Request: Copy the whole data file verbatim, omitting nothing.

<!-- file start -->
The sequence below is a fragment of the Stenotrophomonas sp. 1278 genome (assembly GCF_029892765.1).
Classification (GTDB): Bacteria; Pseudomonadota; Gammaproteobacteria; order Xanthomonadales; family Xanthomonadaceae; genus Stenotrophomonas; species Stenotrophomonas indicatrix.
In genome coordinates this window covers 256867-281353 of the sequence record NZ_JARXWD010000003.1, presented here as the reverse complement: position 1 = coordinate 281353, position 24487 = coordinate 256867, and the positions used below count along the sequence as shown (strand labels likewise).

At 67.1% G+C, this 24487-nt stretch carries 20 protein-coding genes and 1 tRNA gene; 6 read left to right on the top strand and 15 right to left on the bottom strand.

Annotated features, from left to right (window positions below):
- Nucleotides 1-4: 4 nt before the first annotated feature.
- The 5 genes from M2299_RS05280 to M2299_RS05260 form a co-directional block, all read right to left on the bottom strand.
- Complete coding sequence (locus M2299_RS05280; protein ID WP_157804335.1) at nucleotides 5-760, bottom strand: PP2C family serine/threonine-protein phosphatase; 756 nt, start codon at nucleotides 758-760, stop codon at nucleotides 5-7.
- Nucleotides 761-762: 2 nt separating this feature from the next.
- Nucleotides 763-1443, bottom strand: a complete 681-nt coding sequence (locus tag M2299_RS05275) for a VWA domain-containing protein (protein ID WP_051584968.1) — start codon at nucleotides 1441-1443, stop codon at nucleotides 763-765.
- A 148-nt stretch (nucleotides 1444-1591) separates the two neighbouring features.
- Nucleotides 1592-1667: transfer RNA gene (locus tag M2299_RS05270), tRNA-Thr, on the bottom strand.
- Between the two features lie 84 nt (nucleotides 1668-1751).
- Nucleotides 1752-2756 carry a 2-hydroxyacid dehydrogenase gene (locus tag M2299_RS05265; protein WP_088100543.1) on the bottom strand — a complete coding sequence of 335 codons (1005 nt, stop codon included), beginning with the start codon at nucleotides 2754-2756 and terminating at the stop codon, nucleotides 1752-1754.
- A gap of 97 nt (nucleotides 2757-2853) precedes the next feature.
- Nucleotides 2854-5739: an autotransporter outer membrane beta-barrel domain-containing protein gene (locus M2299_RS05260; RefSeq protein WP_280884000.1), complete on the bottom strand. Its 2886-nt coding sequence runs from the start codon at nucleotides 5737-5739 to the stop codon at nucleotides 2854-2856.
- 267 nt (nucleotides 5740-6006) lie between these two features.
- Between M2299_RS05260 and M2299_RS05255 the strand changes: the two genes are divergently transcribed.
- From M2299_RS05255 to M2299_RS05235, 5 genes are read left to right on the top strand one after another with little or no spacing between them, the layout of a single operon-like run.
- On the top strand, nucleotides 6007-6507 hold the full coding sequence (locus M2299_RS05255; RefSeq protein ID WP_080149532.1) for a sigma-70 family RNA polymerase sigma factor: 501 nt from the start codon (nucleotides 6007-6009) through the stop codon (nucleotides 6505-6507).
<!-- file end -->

The sequence below is a fragment of the Stenotrophomonas sp. 1278 genome (assembly GCF_029892765.1).
Classification (GTDB): Bacteria; Pseudomonadota; Gammaproteobacteria; order Xanthomonadales; family Xanthomonadaceae; genus Stenotrophomonas; species Stenotrophomonas indicatrix.
In genome coordinates this window covers 256867-281353 of the sequence record NZ_JARXWD010000003.1, presented here as the reverse complement: position 1 = coordinate 281353, position 24487 = coordinate 256867, and the positions used below count along the sequence as shown (strand labels likewise).

At 67.1% G+C, this 24487-nt stretch carries 20 protein-coding genes and 1 tRNA gene; 6 read left to right on the top strand and 15 right to left on the bottom strand.

Annotated features, from left to right (window positions below):
- Nucleotides 1-4: 4 nt before the first annotated feature.
- The 5 genes from M2299_RS05280 to M2299_RS05260 form a co-directional block, all read right to left on the bottom strand.
- Complete coding sequence (locus M2299_RS05280; protein ID WP_157804335.1) at nucleotides 5-760, bottom strand: PP2C family serine/threonine-protein phosphatase; 756 nt, start codon at nucleotides 758-760, stop codon at nucleotides 5-7.
- Nucleotides 761-762: 2 nt separating this feature from the next.
- Nucleotides 763-1443, bottom strand: a complete 681-nt coding sequence (locus tag M2299_RS05275) for a VWA domain-containing protein (protein ID WP_051584968.1) — start codon at nucleotides 1441-1443, stop codon at nucleotides 763-765.
- A 148-nt stretch (nucleotides 1444-1591) separates the two neighbouring features.
- Nucleotides 1592-1667: transfer RNA gene (locus tag M2299_RS05270), tRNA-Thr, on the bottom strand.
- Between the two features lie 84 nt (nucleotides 1668-1751).
- Nucleotides 1752-2756 carry a 2-hydroxyacid dehydrogenase gene (locus tag M2299_RS05265; protein WP_088100543.1) on the bottom strand — a complete coding sequence of 335 codons (1005 nt, stop codon included), beginning with the start codon at nucleotides 2754-2756 and terminating at the stop codon, nucleotides 1752-1754.
- A gap of 97 nt (nucleotides 2757-2853) precedes the next feature.
- Nucleotides 2854-5739: an autotransporter outer membrane beta-barrel domain-containing protein gene (locus M2299_RS05260; RefSeq protein WP_280884000.1), complete on the bottom strand. Its 2886-nt coding sequence runs from the start codon at nucleotides 5737-5739 to the stop codon at nucleotides 2854-2856.
- 267 nt (nucleotides 5740-6006) lie between these two features.
- Between M2299_RS05260 and M2299_RS05255 the strand changes: the two genes are divergently transcribed.
- From M2299_RS05255 to M2299_RS05235, 5 genes are read left to right on the top strand one after another with little or no spacing between them, the layout of a single operon-like run.
- On the top strand, nucleotides 6007-6507 hold the full coding sequence (locus M2299_RS05255; RefSeq protein ID WP_080149532.1) for a sigma-70 family RNA polymerase sigma factor: 501 nt from the start codon (nucleotides 6007-6009) through the stop codon (nucleotides 6505-6507).